Drawing Closer to God Through Disappointment
Tears are part of what it means to be human. But to lament is Christian. It is a prayer of faith for the journey between a hard life and God’s goodness.Mark Vroegop
from Dark Clouds, Deep Mercy
As I write this, the entire world continues to navigate the “new normal” of social distancing and stay-at-home orders. COVID-19 wreaks havoc in faraway countries, domestic metro areas, and even here in Northwest Ohio. It’s no longer news to hear of cancelled or postponed graduation ceremonies, sports seasons, spring weddings, or even funerals. So many of us are facing tough work decisions, grocery shopping challenges, relationship connection difficulties, home education problems—and all of it brings great uncertainty and financial instability.
CPC is no exception. We had to make the difficult decision to cancel our 34th Annual Spring Benefit. As of today, we’re performing only pregnancy tests and ultrasounds in person. We’ve just re-opened our STI services in Bryan. “Business as usual” for us is anything but!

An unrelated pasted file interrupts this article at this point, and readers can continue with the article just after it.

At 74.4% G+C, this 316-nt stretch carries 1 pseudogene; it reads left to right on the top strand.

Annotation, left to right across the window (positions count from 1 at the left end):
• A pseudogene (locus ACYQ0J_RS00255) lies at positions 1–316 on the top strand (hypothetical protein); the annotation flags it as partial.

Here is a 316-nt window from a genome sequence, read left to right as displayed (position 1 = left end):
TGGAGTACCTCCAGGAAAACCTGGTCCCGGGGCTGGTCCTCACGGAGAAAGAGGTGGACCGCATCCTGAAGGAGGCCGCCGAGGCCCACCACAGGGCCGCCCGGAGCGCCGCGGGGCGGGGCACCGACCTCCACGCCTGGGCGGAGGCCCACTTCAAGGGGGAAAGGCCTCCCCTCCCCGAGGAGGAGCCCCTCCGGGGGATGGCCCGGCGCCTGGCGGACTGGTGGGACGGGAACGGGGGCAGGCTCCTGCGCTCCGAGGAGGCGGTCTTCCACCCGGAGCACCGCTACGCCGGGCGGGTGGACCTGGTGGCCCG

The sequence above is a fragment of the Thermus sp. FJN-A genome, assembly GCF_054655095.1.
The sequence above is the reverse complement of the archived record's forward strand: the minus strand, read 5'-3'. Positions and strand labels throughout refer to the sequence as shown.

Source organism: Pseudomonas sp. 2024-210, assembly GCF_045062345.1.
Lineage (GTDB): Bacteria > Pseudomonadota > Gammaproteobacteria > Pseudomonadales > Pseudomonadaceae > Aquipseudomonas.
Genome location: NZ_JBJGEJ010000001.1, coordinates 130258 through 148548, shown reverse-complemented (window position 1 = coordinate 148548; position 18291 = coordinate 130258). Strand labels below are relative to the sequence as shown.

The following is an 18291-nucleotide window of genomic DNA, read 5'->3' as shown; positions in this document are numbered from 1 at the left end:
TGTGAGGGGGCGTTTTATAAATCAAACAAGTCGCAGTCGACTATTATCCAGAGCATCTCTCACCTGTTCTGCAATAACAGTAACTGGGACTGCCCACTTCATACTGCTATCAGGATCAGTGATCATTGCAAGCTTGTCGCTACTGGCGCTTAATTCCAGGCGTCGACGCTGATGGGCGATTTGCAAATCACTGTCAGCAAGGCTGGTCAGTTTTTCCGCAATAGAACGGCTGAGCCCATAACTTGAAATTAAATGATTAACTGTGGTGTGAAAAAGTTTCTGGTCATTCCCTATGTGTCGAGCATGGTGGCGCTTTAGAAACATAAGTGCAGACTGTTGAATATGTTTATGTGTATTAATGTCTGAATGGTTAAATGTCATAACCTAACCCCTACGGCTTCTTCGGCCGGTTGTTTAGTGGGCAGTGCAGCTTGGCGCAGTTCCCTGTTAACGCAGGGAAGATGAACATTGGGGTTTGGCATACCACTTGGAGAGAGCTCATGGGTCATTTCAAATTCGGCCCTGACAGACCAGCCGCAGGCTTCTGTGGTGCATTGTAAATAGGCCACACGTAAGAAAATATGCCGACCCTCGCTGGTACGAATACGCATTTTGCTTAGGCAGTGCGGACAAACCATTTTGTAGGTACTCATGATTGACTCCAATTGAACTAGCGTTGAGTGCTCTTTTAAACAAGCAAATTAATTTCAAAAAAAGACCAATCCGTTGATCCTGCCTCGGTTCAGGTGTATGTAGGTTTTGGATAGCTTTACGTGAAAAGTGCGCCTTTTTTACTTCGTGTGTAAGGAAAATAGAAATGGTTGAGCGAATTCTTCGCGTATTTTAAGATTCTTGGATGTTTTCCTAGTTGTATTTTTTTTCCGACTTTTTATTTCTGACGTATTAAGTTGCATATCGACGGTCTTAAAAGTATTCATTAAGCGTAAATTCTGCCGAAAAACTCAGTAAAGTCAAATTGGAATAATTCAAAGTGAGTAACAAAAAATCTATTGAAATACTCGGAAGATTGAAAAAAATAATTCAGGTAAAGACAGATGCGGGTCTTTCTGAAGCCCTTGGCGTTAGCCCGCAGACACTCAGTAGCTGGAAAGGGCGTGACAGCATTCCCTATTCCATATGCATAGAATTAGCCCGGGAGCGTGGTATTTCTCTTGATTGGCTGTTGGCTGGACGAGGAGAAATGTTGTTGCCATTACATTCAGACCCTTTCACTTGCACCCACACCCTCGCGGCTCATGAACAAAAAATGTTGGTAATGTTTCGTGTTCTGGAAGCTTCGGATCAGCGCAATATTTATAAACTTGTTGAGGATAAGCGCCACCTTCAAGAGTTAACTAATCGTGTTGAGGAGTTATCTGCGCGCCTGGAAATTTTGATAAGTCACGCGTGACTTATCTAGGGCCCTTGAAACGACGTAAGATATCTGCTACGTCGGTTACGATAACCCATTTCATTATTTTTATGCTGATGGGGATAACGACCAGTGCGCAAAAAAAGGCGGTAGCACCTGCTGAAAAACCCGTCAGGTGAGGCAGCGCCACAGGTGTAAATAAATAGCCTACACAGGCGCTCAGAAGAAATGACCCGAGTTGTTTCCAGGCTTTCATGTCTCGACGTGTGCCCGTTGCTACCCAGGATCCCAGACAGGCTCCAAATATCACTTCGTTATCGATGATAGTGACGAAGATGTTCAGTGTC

However, in all of the uncertainty, we do not despair. As believers, we trust in God’s sovereignty and goodness understanding He is what is best; He gives what is best; He controls all things according to His plan. COVID-19 is no surprise to Him. Moreover, He providentially allows all things to happen for a reason. Knowing God’s good character and His lovingkindness doesn’t remove the hardship and difficulties; He never said it would. Jesus tells us, in fact, “In the world you have tribulation, but take courage; I have overcome the world” (John 16:33).
As a Christian, it’s always wise to view life issues from a biblical perspective. We never want to minimize the challenges we face nor overemphasize them without putting them in context. The reality of our hardships is real, so we neither pretend their illegitimacy nor ignore them. Instead, we take our dissatisfaction to God.
The Psalms are filled with how we are to view life issues from a Biblical perspective—Psalms 12, 13, 22, 44, or 86, are examples. The Psalms show us how to take our troubles and frustrations and fears to God.
Mark Vroegop explains it like this: “Christians never complain just to complain. Instead, we bring our complaints to the Lord for the purpose of moving us toward Him.”
My prayer, then, as we all face disappointments in the wake of COVID-19, is that through it all, we will bring our heartaches to God and that in the end, we will all draw closer to Him in the process. “To Him be the glory, both now and to the day of eternity. Amen” (2 Peter 3:18b).
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Providence Transport, Bryan
Spangler Candy Co., Bryan
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